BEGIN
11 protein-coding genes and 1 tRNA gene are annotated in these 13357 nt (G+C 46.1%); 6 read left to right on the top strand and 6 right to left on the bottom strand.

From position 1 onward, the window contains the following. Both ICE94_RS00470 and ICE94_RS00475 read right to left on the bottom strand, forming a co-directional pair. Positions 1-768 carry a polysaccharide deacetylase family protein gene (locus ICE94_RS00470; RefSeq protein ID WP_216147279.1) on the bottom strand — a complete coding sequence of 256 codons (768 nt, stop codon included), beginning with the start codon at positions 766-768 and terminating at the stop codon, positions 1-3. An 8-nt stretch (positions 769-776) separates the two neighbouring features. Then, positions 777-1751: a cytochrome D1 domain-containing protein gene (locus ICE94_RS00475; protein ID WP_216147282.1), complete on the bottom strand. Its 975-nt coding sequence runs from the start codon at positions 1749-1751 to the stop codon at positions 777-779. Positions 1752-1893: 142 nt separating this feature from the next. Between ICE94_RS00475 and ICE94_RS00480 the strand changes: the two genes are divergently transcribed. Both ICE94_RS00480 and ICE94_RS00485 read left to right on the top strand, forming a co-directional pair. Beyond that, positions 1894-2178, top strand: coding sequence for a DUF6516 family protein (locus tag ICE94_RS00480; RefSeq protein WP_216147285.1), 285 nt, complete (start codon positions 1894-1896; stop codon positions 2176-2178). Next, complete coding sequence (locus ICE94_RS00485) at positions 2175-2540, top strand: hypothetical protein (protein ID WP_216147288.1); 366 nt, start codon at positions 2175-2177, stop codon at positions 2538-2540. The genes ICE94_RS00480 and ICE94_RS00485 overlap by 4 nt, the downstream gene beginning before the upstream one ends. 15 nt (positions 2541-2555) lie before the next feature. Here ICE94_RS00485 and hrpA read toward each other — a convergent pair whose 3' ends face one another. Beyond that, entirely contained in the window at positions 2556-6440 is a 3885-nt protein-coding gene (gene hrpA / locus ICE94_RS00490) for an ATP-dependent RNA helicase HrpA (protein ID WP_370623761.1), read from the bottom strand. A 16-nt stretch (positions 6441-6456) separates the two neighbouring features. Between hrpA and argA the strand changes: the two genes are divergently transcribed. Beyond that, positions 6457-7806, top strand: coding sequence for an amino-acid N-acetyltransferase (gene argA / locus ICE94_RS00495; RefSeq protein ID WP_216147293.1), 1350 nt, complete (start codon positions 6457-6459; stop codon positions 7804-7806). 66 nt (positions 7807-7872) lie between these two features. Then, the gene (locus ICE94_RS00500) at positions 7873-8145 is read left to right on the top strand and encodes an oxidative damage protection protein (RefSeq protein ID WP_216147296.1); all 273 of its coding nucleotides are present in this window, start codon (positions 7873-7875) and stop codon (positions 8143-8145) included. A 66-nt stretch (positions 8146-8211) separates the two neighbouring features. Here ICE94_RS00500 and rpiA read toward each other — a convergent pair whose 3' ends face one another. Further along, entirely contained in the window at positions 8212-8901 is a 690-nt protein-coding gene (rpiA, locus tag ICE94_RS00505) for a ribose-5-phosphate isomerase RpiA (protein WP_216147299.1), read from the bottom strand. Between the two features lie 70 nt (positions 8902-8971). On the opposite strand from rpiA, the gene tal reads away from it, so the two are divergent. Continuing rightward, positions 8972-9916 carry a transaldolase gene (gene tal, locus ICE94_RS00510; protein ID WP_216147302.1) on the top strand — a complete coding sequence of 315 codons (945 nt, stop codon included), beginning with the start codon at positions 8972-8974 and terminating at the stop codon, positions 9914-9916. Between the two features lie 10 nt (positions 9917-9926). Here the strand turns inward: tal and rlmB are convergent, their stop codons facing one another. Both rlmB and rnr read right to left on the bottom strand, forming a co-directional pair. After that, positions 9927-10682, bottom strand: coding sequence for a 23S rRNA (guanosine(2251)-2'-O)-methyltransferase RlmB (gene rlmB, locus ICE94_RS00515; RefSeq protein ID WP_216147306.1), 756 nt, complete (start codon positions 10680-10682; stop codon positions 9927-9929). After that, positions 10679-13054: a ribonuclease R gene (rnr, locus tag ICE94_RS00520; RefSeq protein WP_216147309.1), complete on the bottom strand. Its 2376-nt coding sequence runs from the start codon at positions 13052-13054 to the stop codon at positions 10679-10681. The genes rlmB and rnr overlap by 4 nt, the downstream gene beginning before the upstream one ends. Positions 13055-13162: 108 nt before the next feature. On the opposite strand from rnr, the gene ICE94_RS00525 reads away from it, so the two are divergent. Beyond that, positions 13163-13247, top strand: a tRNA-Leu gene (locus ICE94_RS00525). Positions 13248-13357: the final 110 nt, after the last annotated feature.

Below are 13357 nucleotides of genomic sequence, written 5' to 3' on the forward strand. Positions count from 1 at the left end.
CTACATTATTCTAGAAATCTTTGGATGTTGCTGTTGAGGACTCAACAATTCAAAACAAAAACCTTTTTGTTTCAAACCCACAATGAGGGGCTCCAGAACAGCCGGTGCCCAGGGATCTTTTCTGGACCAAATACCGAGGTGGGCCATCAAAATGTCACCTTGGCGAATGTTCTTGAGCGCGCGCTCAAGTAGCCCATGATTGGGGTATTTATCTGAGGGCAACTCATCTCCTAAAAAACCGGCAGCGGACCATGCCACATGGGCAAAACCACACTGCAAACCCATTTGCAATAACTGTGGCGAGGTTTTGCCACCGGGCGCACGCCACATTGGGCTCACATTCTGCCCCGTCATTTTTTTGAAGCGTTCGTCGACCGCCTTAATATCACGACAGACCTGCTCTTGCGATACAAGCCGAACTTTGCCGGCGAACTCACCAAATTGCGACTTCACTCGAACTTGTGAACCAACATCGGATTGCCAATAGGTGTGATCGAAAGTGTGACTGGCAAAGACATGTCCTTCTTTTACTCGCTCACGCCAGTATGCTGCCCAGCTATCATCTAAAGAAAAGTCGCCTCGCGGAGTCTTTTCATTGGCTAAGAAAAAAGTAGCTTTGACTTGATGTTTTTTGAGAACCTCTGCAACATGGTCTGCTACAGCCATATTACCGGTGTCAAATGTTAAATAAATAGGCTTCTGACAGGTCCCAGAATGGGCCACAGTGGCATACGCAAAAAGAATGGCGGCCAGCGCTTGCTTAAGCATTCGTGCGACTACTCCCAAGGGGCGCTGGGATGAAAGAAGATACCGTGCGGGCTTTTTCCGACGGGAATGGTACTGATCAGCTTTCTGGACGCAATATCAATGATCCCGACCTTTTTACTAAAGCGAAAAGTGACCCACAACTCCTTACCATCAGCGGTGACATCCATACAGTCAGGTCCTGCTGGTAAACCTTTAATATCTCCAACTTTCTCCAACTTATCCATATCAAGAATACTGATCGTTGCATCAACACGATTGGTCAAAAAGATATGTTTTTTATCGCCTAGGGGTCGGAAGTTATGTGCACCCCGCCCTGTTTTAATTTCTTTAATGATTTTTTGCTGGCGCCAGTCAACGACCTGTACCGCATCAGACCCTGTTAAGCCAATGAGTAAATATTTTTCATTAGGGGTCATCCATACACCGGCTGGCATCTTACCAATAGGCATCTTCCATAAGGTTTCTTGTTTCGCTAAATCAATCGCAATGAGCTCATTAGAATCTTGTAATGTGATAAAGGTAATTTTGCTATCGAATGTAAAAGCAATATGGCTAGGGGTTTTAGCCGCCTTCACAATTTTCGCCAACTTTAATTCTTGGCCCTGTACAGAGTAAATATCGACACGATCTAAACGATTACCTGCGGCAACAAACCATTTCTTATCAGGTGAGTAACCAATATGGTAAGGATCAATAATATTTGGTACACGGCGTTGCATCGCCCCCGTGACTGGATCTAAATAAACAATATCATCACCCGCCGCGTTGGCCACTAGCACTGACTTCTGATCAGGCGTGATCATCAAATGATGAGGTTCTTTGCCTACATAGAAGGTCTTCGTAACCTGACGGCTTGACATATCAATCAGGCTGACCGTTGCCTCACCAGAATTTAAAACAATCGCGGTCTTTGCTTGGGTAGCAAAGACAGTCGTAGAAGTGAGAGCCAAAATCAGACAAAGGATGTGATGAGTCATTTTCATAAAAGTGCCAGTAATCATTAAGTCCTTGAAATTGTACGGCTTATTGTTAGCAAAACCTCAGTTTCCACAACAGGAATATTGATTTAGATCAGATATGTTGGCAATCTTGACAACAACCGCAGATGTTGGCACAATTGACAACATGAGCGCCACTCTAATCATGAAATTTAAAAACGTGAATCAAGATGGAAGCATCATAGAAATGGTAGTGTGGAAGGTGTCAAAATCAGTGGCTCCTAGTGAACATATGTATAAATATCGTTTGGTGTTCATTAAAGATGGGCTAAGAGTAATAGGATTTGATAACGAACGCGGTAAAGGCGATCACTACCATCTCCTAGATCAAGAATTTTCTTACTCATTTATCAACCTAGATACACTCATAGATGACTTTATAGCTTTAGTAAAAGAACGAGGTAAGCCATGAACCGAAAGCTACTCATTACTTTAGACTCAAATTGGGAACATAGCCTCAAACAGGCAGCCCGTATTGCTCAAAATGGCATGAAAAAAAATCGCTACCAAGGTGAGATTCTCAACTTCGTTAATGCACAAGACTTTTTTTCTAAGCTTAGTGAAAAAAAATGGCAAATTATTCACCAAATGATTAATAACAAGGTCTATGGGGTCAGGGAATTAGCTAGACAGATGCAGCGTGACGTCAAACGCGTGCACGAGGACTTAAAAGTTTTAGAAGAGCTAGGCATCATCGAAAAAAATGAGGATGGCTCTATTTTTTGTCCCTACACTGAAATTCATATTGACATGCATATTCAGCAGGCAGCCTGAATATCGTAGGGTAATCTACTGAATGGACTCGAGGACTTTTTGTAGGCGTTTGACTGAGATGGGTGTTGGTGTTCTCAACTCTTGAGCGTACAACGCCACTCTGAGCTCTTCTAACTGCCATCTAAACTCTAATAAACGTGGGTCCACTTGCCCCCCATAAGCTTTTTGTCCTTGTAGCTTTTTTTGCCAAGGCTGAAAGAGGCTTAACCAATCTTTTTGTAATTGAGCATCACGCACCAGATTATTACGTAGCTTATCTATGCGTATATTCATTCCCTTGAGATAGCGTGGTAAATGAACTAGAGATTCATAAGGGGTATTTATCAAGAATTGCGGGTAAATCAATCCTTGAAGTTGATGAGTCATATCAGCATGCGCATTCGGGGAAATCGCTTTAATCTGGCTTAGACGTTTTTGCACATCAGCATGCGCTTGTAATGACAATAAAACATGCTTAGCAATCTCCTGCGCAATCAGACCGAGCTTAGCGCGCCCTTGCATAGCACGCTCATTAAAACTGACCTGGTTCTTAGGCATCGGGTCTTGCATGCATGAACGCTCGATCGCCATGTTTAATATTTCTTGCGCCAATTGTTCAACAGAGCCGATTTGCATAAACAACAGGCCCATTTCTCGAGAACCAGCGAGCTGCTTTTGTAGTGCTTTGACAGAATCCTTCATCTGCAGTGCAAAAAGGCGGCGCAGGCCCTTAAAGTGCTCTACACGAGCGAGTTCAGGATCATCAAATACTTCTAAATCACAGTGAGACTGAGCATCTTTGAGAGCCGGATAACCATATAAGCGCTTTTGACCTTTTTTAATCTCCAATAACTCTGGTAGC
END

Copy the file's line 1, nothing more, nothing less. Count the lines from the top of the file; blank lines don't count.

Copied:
11 protein-coding genes and 1 tRNA gene are annotated in these 13357 nt (G+C 46.1%); 6 read left to right on the top strand and 6 right to left on the bottom strand.